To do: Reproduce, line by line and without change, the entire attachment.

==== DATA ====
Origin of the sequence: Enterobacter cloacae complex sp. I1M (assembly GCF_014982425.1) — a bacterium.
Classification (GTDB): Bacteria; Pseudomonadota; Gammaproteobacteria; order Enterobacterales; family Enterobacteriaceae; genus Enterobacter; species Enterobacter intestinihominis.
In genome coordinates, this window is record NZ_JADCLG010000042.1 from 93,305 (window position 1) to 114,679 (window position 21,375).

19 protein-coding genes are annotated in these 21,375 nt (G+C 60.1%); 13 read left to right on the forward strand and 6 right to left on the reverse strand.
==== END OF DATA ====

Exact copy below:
Origin of the sequence: Enterobacter cloacae complex sp. I1M (assembly GCF_014982425.1) — a bacterium.
Classification (GTDB): Bacteria; Pseudomonadota; Gammaproteobacteria; order Enterobacterales; family Enterobacteriaceae; genus Enterobacter; species Enterobacter intestinihominis.
In genome coordinates, this window is record NZ_JADCLG010000042.1 from 93,305 (window position 1) to 114,679 (window position 21,375).

19 protein-coding genes are annotated in these 21,375 nt (G+C 60.1%); 13 read left to right on the forward strand and 6 right to left on the reverse strand.